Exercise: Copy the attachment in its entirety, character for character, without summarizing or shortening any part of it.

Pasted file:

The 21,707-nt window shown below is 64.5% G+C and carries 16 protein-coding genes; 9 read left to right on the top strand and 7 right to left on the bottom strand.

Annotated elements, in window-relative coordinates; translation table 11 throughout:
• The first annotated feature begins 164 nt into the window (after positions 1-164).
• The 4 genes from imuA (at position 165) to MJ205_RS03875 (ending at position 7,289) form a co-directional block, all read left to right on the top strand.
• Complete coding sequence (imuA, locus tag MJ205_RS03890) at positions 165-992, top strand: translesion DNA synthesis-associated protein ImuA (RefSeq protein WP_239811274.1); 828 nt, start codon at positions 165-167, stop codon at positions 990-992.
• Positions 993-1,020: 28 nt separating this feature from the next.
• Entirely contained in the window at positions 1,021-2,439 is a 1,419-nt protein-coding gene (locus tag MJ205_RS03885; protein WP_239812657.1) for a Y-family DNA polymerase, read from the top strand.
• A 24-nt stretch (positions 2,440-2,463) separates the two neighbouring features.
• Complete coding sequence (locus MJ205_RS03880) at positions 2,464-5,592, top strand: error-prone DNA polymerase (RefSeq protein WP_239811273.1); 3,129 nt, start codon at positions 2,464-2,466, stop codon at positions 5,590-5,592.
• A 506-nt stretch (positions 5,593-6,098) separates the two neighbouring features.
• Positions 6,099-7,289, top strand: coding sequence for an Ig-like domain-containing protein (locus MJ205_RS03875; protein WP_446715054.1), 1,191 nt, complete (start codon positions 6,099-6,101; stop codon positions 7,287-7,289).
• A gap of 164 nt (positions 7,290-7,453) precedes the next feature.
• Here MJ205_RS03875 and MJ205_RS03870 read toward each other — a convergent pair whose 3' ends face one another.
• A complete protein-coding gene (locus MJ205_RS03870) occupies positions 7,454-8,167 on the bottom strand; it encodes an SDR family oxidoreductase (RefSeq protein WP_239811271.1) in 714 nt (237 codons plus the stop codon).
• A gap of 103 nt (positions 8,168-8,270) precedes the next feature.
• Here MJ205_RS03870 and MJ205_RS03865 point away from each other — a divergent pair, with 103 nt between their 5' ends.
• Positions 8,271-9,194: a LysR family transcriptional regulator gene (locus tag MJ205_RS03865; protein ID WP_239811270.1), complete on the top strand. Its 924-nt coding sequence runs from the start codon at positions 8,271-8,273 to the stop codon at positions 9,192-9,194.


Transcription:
The 21,707-nt window shown below is 64.5% G+C and carries 16 protein-coding genes; 9 read left to right on the top strand and 7 right to left on the bottom strand.

Annotated elements, in window-relative coordinates; translation table 11 throughout:
• The first annotated feature begins 164 nt into the window (after positions 1-164).
• The 4 genes from imuA (at position 165) to MJ205_RS03875 (ending at position 7,289) form a co-directional block, all read left to right on the top strand.
• Complete coding sequence (imuA, locus tag MJ205_RS03890) at positions 165-992, top strand: translesion DNA synthesis-associated protein ImuA (RefSeq protein WP_239811274.1); 828 nt, start codon at positions 165-167, stop codon at positions 990-992.
• Positions 993-1,020: 28 nt separating this feature from the next.
• Entirely contained in the window at positions 1,021-2,439 is a 1,419-nt protein-coding gene (locus tag MJ205_RS03885; protein WP_239812657.1) for a Y-family DNA polymerase, read from the top strand.
• A 24-nt stretch (positions 2,440-2,463) separates the two neighbouring features.
• Complete coding sequence (locus MJ205_RS03880) at positions 2,464-5,592, top strand: error-prone DNA polymerase (RefSeq protein WP_239811273.1); 3,129 nt, start codon at positions 2,464-2,466, stop codon at positions 5,590-5,592.
• A 506-nt stretch (positions 5,593-6,098) separates the two neighbouring features.
• Positions 6,099-7,289, top strand: coding sequence for an Ig-like domain-containing protein (locus MJ205_RS03875; protein WP_446715054.1), 1,191 nt, complete (start codon positions 6,099-6,101; stop codon positions 7,287-7,289).
• A gap of 164 nt (positions 7,290-7,453) precedes the next feature.
• Here MJ205_RS03875 and MJ205_RS03870 read toward each other — a convergent pair whose 3' ends face one another.
• A complete protein-coding gene (locus MJ205_RS03870) occupies positions 7,454-8,167 on the bottom strand; it encodes an SDR family oxidoreductase (RefSeq protein WP_239811271.1) in 714 nt (237 codons plus the stop codon).
• A gap of 103 nt (positions 8,168-8,270) precedes the next feature.
• Here MJ205_RS03870 and MJ205_RS03865 point away from each other — a divergent pair, with 103 nt between their 5' ends.
• Positions 8,271-9,194: a LysR family transcriptional regulator gene (locus tag MJ205_RS03865; protein ID WP_239811270.1), complete on the top strand. Its 924-nt coding sequence runs from the start codon at positions 8,271-8,273 to the stop codon at positions 9,192-9,194.